I’ve started to read C.S. Lewis’s classic The Lion, the Witch and the Wardrobe to my seven-year-old daughter. She’s past the stage of having to look at pictures on every page of a book. She can now sit still, eyes wide and settled on the middle-distance, listening to the story and letting it come to life in her imagination. Her avid, silent attention is occasionally punctuated by gasps and a frantic readjusting of limbs when something exciting happens. (She kicked me today at the bit when Mr Beaver whispers, “They say Aslan is on the move.”)

Here’s an admission I’m sure many parents will relate to. Reading to my daughter at night can sometimes be a bit of a chore. Sometimes, it feels like just one more thing to do at the end of a long day, when a glass of wine is tantalising close but obscured by the BFG or Fancy Nancy or those bloody infuriating fairies from the interminable (and I mean interminable) Fairy Magic series. (Try reading them out loud. The author should be roundly spanked and never allowed near a computer ever again.)

But these days, I’m the one suggesting that my daughter goes to get her book after school. I look forward to bedtime so we can share the next part of the adventure. I was a little pissed off the other night when her father read her a chapter instead of me.

You see, the Narnia chronicles rate right up there with my Favourite Books Of All Time. They were the books of my childhood, the tales that helped form my views on what makes a book wonderful. I cried when Aslan died. I cried when he came back to life. I knocked on the back walls of wardrobes, longing to find a way into Narnia. I looked intently at my pet dog/cat/guinea pig, wishing beyond wish that they could talk.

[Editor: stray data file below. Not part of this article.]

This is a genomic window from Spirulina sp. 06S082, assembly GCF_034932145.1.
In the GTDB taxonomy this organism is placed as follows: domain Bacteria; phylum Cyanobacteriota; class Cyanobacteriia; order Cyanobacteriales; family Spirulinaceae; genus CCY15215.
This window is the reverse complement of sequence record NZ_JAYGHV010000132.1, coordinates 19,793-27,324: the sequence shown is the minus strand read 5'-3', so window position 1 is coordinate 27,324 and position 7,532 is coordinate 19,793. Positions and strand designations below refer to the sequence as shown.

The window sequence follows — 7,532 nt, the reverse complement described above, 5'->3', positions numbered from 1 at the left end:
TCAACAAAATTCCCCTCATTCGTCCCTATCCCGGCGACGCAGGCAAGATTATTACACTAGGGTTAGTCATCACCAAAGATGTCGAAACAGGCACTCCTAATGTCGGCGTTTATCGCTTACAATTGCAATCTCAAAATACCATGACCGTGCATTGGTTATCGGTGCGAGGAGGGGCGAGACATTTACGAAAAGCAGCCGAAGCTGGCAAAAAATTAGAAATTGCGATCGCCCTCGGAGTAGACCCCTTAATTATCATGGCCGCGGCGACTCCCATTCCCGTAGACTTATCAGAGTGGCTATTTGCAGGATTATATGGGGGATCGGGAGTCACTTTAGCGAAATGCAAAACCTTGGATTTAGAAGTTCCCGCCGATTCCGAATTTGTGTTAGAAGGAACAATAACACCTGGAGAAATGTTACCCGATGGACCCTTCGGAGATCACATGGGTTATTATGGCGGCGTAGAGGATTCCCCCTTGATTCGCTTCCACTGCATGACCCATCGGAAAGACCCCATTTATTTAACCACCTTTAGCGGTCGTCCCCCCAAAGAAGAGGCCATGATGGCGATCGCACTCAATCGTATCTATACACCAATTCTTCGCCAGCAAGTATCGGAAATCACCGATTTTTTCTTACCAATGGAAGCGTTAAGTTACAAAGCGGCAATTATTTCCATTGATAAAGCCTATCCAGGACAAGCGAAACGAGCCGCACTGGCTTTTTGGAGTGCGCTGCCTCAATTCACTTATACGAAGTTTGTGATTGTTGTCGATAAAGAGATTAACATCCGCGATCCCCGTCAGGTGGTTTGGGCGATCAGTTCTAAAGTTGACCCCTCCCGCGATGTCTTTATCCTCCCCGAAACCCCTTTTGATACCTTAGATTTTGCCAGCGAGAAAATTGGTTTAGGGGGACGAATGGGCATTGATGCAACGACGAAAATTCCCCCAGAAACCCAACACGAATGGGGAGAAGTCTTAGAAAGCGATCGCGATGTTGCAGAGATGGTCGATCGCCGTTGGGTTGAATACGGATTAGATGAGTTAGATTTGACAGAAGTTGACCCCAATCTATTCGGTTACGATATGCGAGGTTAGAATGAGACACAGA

As I grew older and discovered that the Narnia Chronicles were rich in Christian themes and parallels, and that TLtWatW could be interpreted as an allegory of Christ’s crucifixion and resurrection, I was only more fascinated. The layers of meaning made the reading experience richer. (Have a look at this entry on Wikipedia if you’re interested in finding out more.)

I was apprehensive when I heard they were making TLtWatW into a movie. Movie versions of my favourite books invariably disappoint. This one was OK, salvaged largely by the performances of Georgie Henley as Lucy and James McAvoy as Mr Tumnus. But I just couldn’t get my head around Liam Neeson as Aslan the Lion, King of Narnia. As soon as he opened his mouth to speak, I crossed fingers and toes and prayed it would be like the voice in my imagination. Err, it wasn’t. It was the voice of that tall Irish guy in Love, Actually. I watched TLtWatW again recently, and this time it was the voice of the guy in Taken. I now picture Aslan with one giant paw holding an iphone to his ear, talking to the White Witch in a low Belfast growl: I will look for you, I will find you, and I will kill you.

Ah, but the book. I have been waiting for this for a long time: the joy of rereading the tale again with my daughter, and seeing her discover its magic for the first time. It’s wonderful, and poignant, and sad too. It reminds me that I can never go back to those days of youth and innocence and profound openness, when I believed that one day I may actually find a way into Narnia and meet Aslan and talk with animals and have fantastic adventures. But just by reading the story and seeing the wonder on my daughter’s face, I can recapture some of the magic. And I am reminded that even as an adult it’s important to keep my heart open and my belief in possibilities, in magic, in goodness – in Aslan – intact.

P.S. Just as an aside, I recently adopted two cats, a brother and a sister, from an animal rescue organisation. I named the boy Aslan, which gives me the perfect excuse to insert a gratuitous but utterly gorgeous cat photo into this post. Aslan is on the right, his sister Abi on the left.



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